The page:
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The trend of Gen Alpha’s skincare and makeup obsession is concerning 

Leena Moudjed

Exploring the latest trends among Generation Alpha on TikTok reveals a captivating yet concerning obsession with skincare and makeup. Although “Sephora kids” may seem like a harmless hobby, the trend leads to the development of harmful beauty standards from an early age.

These clips highlight the next generation’s fondness for top skincare and makeup brands, including Drunk Elephant, Laneige, Rare Beauty, Saie, Elf Cosmetics and more, underscoring the profound influence of social media on the evolving interests of today’s youth.

It has become evident that this seemingly harmless preoccupation with skincare and makeup among Gen Alpha is not merely a passing trend but a troubling phenomenon with far-reaching implications that involve and go beyond the potential concerns of premature use of skincare with harsh chemicals.

Experts like Dr. Stacey Tull, a cosmetic dermatologist in Missouri, expressed concern that preteens may be succumbing to the hype without fully comprehending popular skincare products and their proper usage.

“Tweens definitely don’t need to use retinol,” Tull said. “If tweens are experiencing acne, they should consult their doctors or dermatologists for prescribed treatments instead of opting for anti-aging serums, which often contain retinol.” 

Tull and other dermatologists advocate for safer options for preteens, like hypo-allergenic products tailored for sensitive skin. However, more concerning than the potential consequences of skincare products on young skin, is the prominence of young girls eager to grow up.

Media psychologist Don Grant, PhD, notes that the desire for young girls to emulate maturity is nothing new.

“From the time girls were little, they were given dolls, which were meant to represent motherhood,” Grant explained. “Playing dress-up and experimenting with makeup has long been a way for girls to explore maturity.” 

While it’s natural for young girls to imitate older figures, the extent of the obsession with skincare and makeup can veer into overconsumption, as seen in these “Sephora kids” videos, which showed girls with hundreds, sometimes even thousands, of dollars worth of cosmetics.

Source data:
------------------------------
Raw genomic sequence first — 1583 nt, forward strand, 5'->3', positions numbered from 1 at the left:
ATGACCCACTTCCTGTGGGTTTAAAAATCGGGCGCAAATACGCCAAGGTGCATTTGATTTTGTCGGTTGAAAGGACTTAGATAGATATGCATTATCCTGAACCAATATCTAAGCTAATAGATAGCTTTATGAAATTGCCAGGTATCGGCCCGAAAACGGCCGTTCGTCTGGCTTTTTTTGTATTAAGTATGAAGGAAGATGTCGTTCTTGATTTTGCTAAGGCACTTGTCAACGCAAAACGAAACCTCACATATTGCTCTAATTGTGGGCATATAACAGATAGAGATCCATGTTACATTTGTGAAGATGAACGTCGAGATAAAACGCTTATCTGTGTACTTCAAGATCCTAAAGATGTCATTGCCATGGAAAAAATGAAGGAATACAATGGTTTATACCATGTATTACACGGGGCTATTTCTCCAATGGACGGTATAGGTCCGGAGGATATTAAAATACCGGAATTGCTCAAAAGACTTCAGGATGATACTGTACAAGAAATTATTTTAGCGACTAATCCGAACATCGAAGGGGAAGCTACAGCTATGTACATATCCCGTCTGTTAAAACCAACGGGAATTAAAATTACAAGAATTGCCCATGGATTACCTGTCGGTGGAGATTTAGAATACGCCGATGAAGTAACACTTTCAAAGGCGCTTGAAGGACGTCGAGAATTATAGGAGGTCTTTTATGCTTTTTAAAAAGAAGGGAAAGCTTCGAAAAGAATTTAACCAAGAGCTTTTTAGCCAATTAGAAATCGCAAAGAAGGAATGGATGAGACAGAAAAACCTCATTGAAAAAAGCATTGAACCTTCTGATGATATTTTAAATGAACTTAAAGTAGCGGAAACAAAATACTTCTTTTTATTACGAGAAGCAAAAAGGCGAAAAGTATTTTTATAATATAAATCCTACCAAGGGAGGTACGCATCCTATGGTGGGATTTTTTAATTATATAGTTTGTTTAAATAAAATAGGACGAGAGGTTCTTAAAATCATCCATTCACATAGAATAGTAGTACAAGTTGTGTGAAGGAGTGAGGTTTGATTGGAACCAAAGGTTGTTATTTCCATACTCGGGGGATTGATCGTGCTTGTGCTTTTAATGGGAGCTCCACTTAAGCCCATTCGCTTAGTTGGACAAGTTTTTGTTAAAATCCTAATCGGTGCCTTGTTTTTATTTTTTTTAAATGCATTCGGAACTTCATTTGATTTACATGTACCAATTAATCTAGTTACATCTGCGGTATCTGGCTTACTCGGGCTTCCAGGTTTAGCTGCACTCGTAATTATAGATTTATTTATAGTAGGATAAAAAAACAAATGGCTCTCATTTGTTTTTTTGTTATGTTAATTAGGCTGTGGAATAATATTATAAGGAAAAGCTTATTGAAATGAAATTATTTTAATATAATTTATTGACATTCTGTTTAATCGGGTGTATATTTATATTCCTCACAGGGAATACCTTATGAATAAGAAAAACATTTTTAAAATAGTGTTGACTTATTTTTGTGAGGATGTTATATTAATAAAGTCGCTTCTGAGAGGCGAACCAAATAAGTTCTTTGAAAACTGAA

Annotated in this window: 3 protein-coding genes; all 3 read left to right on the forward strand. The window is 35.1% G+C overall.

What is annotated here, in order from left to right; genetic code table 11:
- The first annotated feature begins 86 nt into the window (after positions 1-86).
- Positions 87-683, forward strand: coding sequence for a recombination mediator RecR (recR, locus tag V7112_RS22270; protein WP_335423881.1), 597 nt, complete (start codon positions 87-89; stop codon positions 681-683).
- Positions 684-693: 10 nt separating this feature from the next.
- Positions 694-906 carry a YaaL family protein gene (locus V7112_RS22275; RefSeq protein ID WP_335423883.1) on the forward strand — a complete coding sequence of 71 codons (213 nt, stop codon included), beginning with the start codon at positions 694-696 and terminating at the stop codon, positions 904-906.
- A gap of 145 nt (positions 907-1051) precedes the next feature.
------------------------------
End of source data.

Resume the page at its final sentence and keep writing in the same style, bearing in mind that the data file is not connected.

Makeup companies’ profits are booming because of this trend, with a significant portion of their profits now stemming from parents of tween girls seeking makeup and skincare products due to their popularity on social media platforms.

Although TikTok’s minimum sign-up age is 13, the influence of beauty creators clearly reaches younger demographics. As a result of this, young girls’ wish lists no longer have dolls on them, but rather, makeup and a full skincare routine.

Now, as many young girls observe older women’s beauty routines online, they aspire to replicate these behaviors, further fueling the cycle of consumerism and idealized beauty standards perpetuated by social media daily.

The liberating spirit of girlhood has surrendered to a cosmetic craze, where makeup reigns supreme, and blush plays the role of the modern-day Barbie.

 The widespread obsession with skincare and makeup among Gen Alpha disrupts the carefree nature of youth. Instead of spending their time exploring hobbies, playing outdoors or simply enjoying their childhood, many young girls find themselves consumed by the biting pressure to adhere to beauty standards perpetuated by social media.

This shift has not only deprived children of traditional methods of play but also introduced them to the complexities of adult concerns, such as self-image and societal expectations, at an alarmingly early age and at a level that has never been seen before.

This premature exposure to the pressures of non-existent perfection may result in long-term psychological effects, including heightened anxiety, body dysmorphia and low self-esteem. 

“Social media can expose users to hundreds or even thousands of images and photos every day, including those of celebrities and fashion or fitness models, which we know leads to an internalization of beauty ideals that are unattainable for almost everyone,” psychologist Gary Goldfield said. He added that preteens are at an even greater risk of this vulnerability.

We have yet to see the aftermath of Gen Alpha’s love for cosmetics.

 Parents should take note of the love of cosmetics among children and understand it is caused by a natural want to emulate, but keep in mind the potential risks of exposure to self-conscious concerns.

By fostering a supportive environment grounded in understanding and empathy, parents can help their children cultivate a healthy relationship with cosmetics and self-image that prioritizes self-love and authenticity above all else.

It is important to remember, as young girls navigate the world of cosmetics, they are forced to confront issues that were once reserved for adulthood. This robs them of the precious opportunity to embrace the joyful, timeless essence of a lighthearted childhood.

 No amount of money spent on cosmetics can replace timeless memories free from the weight of adult concerns.

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